5. Apart from Adelaide YoY, we have another of those inspirational “all red” days on the Corelogic daily indices, with Melbourne hitting -10% Yoy. And Adelaide YoY is now down to 0.63% and trending lower. What a great investment return for Adelaide based specufestors. I look forward to the complete red wipeout there in a month or two.

    Meanwhile, it looks to me like the flattening of the decline over the first part of the year is starting to reverse, and we’re accelerating downwards again in Sydney and Melbourne. That’s something I didn’t expect to see until around July sometime, so I may be suffering from premature congratulation. We shall see.

    • I calculated the 28 moving average for Sydney – to me it looks like it’s stabilising on around 0.8%, but that it fairly recent. The 28 day decline for Sydney peaked at 1.9% just before Christmas, and since then it’s been normalising.
      However prior to Novemeber it was in a band from 0.5% to 0.8% so the current trajectory is still at the upper end of that range (just that November through mid-Jan saw extremely fast declines)

      • I run a 42 day (ie 6 week) moving average on the daily deltas in Sydney and Melbourne. These numbers were declining in both markets (ie price drops were getting smaller over time) but have recently started to increase.

        Mistaking noise transients for signal by looking at short time intervals is the root of all evil, so I’m not gonna bet my house on this because I don’t have one…but…green shoots and all that.

      • The other factor is the large differential between falls in houses and units combining into the dwelling daily data (especially in Melbourne). According to my calculations, as of 1st April, Melb house median had fallen -17.04% from peak, but units only -7.85%.

      • I hope they keep coming out with this nonsense so policy makers don’t lower teh rates.

      • yeah, like reserve is some fixed nature determined number
        reality is that sellers finally gave up and started lowering their expectations

        way smaller and older house on a smaller block next to the rail tracks sold for the same money in 2016

      • pingupenguinMEMBER

        Yes Gavin, but the downside of them printing this nonsense is that the punters who can hold on do…which means less downward momentum in panic sales.
        We are looking at 2 places in Sydney that have both had scheduled auction dates, been pulled from auction due to lack of interest and are sitting waiting for someone to come along and buy. We have made offers but quite low-ball and have been rejected because the baby-boomer owners paid these off years ago and believe that another boom is around the corner and they just have to wait it out. This is not helped by “rah-rah” articles on the MSM saying that some houses selling above reserve is representative of the market.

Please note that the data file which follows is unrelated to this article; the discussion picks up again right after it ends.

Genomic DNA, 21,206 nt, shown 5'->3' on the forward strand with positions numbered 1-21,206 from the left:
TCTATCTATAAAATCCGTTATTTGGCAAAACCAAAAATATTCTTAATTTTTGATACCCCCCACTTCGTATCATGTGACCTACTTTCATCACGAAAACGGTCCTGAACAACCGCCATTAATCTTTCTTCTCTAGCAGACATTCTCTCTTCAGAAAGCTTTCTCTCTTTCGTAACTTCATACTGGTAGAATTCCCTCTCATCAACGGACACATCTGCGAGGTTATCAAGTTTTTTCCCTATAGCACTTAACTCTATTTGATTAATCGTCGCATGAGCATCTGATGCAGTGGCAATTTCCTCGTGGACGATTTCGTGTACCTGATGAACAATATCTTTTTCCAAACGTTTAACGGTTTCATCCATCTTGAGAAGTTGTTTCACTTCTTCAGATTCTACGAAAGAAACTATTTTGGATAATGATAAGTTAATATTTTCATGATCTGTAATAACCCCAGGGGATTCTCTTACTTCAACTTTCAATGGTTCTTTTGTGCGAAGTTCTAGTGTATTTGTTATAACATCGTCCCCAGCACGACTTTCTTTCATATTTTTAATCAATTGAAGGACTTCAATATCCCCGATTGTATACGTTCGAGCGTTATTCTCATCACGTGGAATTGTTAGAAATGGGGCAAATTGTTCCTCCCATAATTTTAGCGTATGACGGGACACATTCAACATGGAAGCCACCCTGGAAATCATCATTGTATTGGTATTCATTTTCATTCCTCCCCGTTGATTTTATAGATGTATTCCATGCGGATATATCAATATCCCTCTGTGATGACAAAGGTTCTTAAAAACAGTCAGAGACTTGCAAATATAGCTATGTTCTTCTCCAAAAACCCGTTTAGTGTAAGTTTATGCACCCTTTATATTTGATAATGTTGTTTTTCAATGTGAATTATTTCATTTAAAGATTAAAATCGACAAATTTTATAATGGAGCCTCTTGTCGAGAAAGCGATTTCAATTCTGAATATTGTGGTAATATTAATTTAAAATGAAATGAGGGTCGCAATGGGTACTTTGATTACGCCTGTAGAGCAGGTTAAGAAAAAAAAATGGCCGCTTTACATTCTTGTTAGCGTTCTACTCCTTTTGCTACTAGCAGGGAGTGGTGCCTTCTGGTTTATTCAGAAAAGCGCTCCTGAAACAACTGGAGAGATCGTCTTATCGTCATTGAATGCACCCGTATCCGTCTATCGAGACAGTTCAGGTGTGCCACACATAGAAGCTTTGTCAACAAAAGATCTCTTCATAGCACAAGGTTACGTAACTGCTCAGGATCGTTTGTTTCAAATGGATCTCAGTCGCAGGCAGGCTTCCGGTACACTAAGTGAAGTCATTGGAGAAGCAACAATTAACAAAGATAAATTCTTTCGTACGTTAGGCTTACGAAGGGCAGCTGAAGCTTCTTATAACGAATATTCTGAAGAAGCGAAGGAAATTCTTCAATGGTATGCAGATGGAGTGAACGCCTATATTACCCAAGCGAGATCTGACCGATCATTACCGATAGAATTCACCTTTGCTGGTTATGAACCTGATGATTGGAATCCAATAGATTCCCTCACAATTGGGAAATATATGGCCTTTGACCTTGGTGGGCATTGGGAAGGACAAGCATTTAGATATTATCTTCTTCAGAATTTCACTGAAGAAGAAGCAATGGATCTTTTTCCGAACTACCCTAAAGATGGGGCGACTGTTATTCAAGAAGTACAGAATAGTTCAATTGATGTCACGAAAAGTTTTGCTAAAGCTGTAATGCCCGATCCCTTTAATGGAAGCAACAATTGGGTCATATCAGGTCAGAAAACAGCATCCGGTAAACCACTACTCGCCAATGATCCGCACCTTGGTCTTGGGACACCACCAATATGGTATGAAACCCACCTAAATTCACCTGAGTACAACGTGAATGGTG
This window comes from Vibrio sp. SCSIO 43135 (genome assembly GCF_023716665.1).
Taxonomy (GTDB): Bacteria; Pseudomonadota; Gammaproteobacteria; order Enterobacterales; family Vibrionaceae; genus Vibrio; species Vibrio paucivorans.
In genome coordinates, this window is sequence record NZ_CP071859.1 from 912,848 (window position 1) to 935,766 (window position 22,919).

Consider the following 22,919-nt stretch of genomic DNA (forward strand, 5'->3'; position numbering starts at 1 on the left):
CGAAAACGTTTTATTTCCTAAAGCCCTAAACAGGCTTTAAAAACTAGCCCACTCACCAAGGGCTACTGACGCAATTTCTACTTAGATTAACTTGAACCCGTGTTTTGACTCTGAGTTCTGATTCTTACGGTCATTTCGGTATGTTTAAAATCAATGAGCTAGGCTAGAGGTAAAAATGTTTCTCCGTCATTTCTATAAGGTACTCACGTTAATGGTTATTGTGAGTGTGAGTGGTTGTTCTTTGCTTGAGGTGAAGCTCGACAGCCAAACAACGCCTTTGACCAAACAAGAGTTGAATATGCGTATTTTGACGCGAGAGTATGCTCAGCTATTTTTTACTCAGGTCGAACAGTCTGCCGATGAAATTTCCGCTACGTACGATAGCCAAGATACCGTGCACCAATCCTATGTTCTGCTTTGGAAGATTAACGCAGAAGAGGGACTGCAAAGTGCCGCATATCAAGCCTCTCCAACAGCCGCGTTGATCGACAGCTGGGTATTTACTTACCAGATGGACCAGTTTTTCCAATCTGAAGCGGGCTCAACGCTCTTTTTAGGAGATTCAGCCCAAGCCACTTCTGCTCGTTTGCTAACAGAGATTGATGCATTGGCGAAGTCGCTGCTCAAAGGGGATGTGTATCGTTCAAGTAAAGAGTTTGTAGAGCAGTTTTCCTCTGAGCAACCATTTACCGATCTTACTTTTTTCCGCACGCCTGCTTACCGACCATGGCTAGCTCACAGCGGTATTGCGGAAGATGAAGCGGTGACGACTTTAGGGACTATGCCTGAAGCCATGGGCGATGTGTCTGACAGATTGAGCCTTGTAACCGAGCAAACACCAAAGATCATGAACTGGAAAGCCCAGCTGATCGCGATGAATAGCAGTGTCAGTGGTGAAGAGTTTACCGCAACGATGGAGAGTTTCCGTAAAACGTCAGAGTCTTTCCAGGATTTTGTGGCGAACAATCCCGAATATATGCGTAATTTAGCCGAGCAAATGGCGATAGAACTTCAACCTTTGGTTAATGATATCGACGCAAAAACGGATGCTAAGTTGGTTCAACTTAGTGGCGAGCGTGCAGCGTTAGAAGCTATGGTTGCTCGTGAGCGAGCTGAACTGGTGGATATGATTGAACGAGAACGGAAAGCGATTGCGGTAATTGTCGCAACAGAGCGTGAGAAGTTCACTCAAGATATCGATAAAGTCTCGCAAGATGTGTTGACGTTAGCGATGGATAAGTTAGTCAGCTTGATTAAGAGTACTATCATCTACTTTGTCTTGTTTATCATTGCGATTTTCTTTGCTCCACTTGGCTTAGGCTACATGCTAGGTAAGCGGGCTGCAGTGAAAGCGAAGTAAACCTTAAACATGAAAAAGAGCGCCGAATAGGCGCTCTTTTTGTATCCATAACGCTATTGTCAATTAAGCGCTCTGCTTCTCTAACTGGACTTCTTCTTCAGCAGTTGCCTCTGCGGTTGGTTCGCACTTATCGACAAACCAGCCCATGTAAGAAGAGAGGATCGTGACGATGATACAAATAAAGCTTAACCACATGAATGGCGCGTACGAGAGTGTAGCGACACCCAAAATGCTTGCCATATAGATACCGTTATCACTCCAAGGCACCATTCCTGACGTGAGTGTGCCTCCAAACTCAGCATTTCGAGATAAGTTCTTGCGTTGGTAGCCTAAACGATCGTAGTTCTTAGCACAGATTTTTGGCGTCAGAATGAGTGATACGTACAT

Until it is clear in the MSM that there is blood in the street we won’t get these types to sell up quickly because in the meantime their agents can make soothing noises and keep things steady.

    • I may be suffering from premature congratulation.
      That can be awkward at times. You better get it looked into.

  6. cutting rates from already low levels doesn’t help as much because principal component of the repayment is large portion of it (at 3.5% principal component accounts to almost 40% of the repayment)
    even cutting rates to 0% would not provide as much stimulus as IO “liar loans” of the last few years

    • HadronCollision

      please explain?
      on my loan at 3.59 interest approx half of entire monthly repayment

      • 40% is for first year of a 30-year mortgage. Maybe you have only 20 or 25 years remaining.

    • Jumping jack flash

      They would surely love some inflation but any inflating in anything is quickly grabbed and given to the bank to pay back those trillions of nonproductive debt dollars. The gouging of essential goods and services, aka cost of living, and the high immigration, both to try and force inflation and create wage capacity, is a direct result of the enormous debt.

  7. Jumping jack flash

    “the nature of the spending is difficult to sustain given each year you have to build more than you did the last to add any growth at all and as projects roll off that gets more and more difficult”

    Which simply means they’re trying to fix the same problem with the same failed solutions that were tried the first time(s). The infrastructure needs to be productive infrastructure to cover the nonproductuve debt problem we have, not shiny bells and whistles. They do nothing to fix the debt.

    “high debt exposure is more prevalent among higher-income and higher wealth households”

    Considering that wealth is now defined as debt then the only measure we have left is income from productive activities, and savings. Indeed these are the only actual measures of wealth. Everything else is debt foam.

    “Rate cuts cometh.”

    Inded they do. More debt will always fix a problem of an infinite debt machine that has created too much debt. At least for the short term. And thats the only term that matters.

    But the interesting thing will be whether the banks start doling out more debt as a result. I think they will not. Which will be the best outcome imaginable: highly indebted people will get debt relief but no new debt is created. Its not going to fix the house prices but it may help spending. Probably not wages much – any wage capacity will be immediately seized to repay debt.